Again, Citronbleu, I may be missing something right now - but please let me know exactly what!
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Re: Why Rocketry Doesn't Work in the Vacuum

Unread postby CitronBleu on Tue Sep 03, 2013 4:42 pm

simonshack wrote:^
Dear Citronbleu,

Here's a short and simple question which I'd like to submit to ESA (if they actually do take questions, that is) - but maybe you can help me out and double-check my question's pertinence and validity, as I may well just be missing something :

°°°°°°°°°°°

Dear ESA,

According to the pdf linked below (describing the specs of the ARIANE 5 rocket), I read that the main stage of the rocket burns for 535 seconds (or almost 9 minutes):

"The main stage burns continuously for about 535s, and delivers the essential part of the kinetic
energy required to place the payloads into orbit."

http://www.astrium.eads.net/media/docum ... ht-191.pdf


I have also read that the Ariane 5 ejects 2000kg of propellant every second - and that each of the two boosters contains 240 tons solid propellant - for a total of 480tons. Now, since 480tons of propelllant ejected at a rate of 2000kg/s will only last for 4 minutes, what keeps the ARIANE 5 going for the remaining 5 minutes?

***********************

Again, Citronbleu, I may be missing something right now - but please let me know exactly what!


Hi Simon,

Each solid-fuel booster ejects approximately 2,000kg of fuel per second. In the link I provided above in my previous post the exact figure is 1,835kg ejected every second by each booster, while at lift-off the main stage engine is ejecting its own liquid fuel at a rate of 255Kg per second.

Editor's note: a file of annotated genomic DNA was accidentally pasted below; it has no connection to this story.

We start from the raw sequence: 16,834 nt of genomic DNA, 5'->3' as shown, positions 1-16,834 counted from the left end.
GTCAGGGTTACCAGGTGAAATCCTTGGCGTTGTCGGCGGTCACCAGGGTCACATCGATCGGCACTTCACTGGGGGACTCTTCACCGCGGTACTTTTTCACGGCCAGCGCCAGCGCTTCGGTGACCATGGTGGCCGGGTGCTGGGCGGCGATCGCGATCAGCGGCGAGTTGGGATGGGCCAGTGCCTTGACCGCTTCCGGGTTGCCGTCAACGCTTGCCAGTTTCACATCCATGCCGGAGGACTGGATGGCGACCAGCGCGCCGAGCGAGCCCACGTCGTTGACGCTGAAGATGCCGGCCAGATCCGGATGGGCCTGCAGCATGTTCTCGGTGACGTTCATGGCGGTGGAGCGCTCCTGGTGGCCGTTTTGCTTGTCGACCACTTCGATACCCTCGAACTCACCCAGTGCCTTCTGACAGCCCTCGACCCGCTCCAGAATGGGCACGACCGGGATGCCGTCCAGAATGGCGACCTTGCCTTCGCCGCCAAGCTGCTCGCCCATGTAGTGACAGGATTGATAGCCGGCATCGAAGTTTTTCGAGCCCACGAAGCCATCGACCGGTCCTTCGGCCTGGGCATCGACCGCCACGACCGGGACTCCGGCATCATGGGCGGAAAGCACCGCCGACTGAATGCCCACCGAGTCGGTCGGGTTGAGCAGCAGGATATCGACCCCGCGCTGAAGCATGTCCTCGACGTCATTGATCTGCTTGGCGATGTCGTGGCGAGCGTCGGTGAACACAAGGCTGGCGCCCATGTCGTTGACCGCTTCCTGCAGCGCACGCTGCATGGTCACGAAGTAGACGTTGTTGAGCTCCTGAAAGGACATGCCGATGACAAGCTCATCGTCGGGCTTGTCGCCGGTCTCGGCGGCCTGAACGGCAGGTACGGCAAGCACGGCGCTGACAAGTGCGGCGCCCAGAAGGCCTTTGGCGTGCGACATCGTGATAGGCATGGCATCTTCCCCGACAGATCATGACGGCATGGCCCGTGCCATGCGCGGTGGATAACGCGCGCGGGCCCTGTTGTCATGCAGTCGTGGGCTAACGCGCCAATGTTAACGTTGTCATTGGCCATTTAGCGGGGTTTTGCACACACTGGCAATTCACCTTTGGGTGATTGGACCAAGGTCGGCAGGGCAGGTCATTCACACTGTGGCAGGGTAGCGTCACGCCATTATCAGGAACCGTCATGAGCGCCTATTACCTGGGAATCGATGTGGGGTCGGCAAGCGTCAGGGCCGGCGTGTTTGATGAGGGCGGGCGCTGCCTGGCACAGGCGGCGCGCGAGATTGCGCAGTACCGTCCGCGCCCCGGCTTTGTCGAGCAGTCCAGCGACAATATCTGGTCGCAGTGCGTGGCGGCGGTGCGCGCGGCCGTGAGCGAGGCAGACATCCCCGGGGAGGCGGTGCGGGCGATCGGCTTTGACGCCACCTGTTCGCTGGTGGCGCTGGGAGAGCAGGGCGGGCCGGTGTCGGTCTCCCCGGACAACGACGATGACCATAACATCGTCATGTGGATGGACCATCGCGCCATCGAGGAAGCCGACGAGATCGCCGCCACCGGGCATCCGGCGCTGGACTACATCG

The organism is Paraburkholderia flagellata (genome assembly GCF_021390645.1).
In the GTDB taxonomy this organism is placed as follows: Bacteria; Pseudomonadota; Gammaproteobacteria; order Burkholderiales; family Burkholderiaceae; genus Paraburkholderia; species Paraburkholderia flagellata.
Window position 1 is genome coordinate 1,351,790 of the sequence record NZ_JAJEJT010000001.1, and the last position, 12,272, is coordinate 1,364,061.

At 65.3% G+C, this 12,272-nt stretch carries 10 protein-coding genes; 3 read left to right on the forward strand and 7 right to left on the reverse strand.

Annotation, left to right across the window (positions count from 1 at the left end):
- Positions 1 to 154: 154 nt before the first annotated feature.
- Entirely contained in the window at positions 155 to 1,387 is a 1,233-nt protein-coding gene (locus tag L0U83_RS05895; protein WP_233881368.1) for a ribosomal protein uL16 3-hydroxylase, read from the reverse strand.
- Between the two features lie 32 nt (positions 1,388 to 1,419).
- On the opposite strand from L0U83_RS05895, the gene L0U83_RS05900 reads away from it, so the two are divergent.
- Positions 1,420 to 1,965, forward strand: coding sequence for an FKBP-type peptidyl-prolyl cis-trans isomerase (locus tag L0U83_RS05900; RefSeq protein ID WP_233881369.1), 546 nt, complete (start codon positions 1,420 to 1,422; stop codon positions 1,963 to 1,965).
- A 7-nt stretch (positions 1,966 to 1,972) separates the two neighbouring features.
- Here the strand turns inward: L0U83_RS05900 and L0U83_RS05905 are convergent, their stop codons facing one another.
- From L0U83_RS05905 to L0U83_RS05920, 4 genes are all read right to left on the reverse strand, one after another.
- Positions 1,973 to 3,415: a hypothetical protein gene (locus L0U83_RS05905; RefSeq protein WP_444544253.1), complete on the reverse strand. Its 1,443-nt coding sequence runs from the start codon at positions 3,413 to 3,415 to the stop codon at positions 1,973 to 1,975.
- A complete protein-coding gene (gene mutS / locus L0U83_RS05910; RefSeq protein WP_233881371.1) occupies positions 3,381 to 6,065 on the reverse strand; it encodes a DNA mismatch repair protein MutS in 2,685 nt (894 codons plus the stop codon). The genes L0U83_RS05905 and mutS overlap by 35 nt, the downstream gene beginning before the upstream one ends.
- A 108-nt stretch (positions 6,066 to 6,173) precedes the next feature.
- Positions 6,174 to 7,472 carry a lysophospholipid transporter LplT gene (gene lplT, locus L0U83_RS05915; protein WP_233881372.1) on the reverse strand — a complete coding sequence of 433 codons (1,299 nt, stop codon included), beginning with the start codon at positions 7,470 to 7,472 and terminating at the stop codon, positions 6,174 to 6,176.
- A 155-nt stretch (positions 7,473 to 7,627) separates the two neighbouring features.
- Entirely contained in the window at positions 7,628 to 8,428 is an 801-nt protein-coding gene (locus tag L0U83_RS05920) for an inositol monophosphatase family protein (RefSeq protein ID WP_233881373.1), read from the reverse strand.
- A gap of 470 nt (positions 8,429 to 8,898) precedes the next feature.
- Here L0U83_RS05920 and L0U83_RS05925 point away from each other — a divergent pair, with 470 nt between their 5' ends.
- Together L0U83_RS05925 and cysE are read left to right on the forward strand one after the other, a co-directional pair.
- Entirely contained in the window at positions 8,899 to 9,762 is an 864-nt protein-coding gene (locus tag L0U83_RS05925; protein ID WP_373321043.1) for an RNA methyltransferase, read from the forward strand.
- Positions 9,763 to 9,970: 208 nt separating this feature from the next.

The two boosters are said to only last a little over two minutes (120s x 4,000Kg = 480,000Kg), and provide 90% of the propulsion, at the end of which they are said to fall back to Earth and propulsion is provided by the main stage only. The numbers are right.
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Re: Why Rocketry Doesn't Work in the Vacuum

Unread postby simonshack on Tue Sep 03, 2013 6:53 pm

CitronBleu wrote: The numbers are right.


Oh well, I guess that their numbers are 'right' and that, most likely, this part of the ongoing Space Scam would be well covered from a strictly technical perspective. I should probably (and ideally, all of us non-rocket scientists) stick to exposing the ridiculous imagery of these rocket launches which, technically speaking, are way below any acceptable / believable standard. The imagery seems to be the weakest point of the Grand Space Hoax - so let us (mere observers) keep pointing out this utterly laughable visual data.